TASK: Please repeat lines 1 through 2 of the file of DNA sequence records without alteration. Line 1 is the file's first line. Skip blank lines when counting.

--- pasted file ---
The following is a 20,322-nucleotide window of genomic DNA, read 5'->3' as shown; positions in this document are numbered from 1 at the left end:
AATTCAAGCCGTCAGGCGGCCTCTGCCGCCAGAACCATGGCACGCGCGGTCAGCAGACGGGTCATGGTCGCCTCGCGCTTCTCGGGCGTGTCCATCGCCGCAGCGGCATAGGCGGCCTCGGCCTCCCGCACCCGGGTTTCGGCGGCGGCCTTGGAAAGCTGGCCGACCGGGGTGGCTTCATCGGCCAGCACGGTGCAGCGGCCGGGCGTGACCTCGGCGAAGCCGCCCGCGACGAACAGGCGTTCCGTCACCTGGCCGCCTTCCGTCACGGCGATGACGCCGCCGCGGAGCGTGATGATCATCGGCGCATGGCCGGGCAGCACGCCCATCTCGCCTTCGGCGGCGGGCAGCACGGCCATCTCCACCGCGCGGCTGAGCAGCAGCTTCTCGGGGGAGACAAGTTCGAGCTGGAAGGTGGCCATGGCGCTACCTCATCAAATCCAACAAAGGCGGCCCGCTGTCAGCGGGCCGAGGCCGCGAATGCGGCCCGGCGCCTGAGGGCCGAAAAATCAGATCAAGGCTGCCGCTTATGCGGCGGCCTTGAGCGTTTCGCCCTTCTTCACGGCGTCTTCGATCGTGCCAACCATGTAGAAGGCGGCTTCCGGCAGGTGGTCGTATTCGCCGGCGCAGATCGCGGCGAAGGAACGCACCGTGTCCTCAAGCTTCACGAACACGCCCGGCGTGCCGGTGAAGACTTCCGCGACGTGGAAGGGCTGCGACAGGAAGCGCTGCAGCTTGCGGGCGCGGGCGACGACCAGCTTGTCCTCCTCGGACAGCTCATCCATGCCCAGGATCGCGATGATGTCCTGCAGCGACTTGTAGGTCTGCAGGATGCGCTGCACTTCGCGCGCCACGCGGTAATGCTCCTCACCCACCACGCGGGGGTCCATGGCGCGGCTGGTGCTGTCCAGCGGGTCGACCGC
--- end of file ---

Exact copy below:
The following is a 20,322-nucleotide window of genomic DNA, read 5'->3' as shown; positions in this document are numbered from 1 at the left end:
AATTCAAGCCGTCAGGCGGCCTCTGCCGCCAGAACCATGGCACGCGCGGTCAGCAGACGGGTCATGGTCGCCTCGCGCTTCTCGGGCGTGTCCATCGCCGCAGCGGCATAGGCGGCCTCGGCCTCCCGCACCCGGGTTTCGGCGGCGGCCTTGGAAAGCTGGCCGACCGGGGTGGCTTCATCGGCCAGCACGGTGCAGCGGCCGGGCGTGACCTCGGCGAAGCCGCCCGCGACGAACAGGCGTTCCGTCACCTGGCCGCCTTCCGTCACGGCGATGACGCCGCCGCGGAGCGTGATGATCATCGGCGCATGGCCGGGCAGCACGCCCATCTCGCCTTCGGCGGCGGGCAGCACGGCCATCTCCACCGCGCGGCTGAGCAGCAGCTTCTCGGGGGAGACAAGTTCGAGCTGGAAGGTGGCCATGGCGCTACCTCATCAAATCCAACAAAGGCGGCCCGCTGTCAGCGGGCCGAGGCCGCGAATGCGGCCCGGCGCCTGAGGGCCGAAAAATCAGATCAAGGCTGCCGCTTATGCGGCGGCCTTGAGCGTTTCGCCCTTCTTCACGGCGTCTTCGATCGTGCCAACCATGTAGAAGGCGGCTTCCGGCAGGTGGTCGTATTCGCCGGCGCAGATCGCGGCGAAGGAACGCACCGTGTCCTCAAGCTTCACGAACACGCCCGGCGTGCCGGTGAAGACTTCCGCGACGTGGAAGGGCTGCGACAGGAAGCGCTGCAGCTTGCGGGCGCGGGCGACGACCAGCTTGTCCTCCTCGGACAGCTCATCCATGCCCAGGATCGCGATGATGTCCTGCAGCGACTTGTAGGTCTGCAGGATGCGCTGCACTTCGCGCGCCACGCGGTAATGCTCCTCACCCACCACGCGGGGGTCCATGGCGCGGCTGGTGCTGTCCAGCGGGTCGACCGC